I’ll take the second question first and I answer that by way of this short video, but the gist is that tactical voting in Banbury is very unlikely to work.  The Tories still have a 12000 vote majority after Labour’s strongest performance in 2017.  Even if you added together all the non-Tory votes in the 2017 election (including UKIP) the next nearest party (Labour) would still have been 8000 votes short of winning.

So you’re free to vote for what you believe in, in Banbury.


The first question I’ll answer with 10 reasons why voting Green is not a wasted vote

1. The national vote share for the Greens will send a message to whomever is in government that we want to see real commitment to climate change issues.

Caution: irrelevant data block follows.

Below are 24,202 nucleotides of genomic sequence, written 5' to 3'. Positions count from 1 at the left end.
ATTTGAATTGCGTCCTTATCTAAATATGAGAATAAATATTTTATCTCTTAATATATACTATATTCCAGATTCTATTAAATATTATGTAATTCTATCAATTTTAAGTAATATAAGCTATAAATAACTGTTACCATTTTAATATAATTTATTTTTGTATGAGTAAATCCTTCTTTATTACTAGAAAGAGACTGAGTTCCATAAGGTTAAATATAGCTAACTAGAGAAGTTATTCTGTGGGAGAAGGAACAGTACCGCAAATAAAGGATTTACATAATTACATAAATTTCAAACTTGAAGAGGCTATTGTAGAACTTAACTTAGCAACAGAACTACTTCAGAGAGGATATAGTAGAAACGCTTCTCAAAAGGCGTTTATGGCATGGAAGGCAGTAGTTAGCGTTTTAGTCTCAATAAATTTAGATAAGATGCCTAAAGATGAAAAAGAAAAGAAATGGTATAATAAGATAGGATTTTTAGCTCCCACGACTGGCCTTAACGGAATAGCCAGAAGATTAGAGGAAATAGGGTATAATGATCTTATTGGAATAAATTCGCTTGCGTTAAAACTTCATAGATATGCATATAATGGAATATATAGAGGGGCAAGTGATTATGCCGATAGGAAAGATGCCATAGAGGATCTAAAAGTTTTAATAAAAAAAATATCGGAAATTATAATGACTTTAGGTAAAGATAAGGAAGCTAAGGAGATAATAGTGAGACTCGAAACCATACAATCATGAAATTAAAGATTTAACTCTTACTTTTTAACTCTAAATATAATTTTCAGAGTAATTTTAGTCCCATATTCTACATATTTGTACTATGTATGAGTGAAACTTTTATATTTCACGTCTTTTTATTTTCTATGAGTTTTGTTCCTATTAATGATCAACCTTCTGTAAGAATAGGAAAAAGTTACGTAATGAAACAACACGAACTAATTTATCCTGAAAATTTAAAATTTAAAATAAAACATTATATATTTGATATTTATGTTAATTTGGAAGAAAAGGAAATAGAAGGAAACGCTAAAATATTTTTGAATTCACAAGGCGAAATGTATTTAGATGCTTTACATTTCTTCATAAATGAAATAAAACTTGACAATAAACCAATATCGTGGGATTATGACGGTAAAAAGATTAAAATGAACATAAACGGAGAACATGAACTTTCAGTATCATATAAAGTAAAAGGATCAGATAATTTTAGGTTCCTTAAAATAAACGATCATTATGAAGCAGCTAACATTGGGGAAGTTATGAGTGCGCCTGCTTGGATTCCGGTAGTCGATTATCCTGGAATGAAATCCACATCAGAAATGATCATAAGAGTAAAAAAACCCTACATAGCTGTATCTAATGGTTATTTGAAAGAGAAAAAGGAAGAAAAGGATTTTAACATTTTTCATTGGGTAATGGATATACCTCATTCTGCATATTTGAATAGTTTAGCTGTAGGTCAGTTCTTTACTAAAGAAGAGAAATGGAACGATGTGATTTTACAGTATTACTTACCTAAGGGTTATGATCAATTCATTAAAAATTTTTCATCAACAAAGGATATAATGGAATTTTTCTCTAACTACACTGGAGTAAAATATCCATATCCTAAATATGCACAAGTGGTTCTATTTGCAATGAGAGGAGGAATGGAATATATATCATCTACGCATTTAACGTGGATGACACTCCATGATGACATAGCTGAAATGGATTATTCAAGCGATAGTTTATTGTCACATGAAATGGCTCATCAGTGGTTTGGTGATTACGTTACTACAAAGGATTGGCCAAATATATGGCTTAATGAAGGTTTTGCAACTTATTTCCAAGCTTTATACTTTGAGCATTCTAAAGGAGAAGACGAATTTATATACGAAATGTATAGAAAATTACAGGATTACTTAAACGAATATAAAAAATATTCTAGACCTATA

2. A big swing to the Greens will really shake up the other parties and make them realise this is serious!
3. Greens have already influenced the national political landscape. Jeremy Corbyn wouldn’t be the leader of Labour if the Greens hadn’t pushed them to be more radical after the 2015 election.
4. A big Green swing will get a lot of publicity making the point even more strongly. Just another second place for the next nearest party will get virtually no media coverage.
5. Votes for the Greens help them get funding in the form of Short Money.  In Banbury that money is worth several thousand pounds. Remember we don’t take funding from big businesses or institutions like the other parties do.
6. Greens call ill-afford to lose the £500 deposit in any constituency. They only need to get 5% of the vote to do that. We got 4.6% in 2015 in Banbury. We only needed another 225 votes, so every vote counted.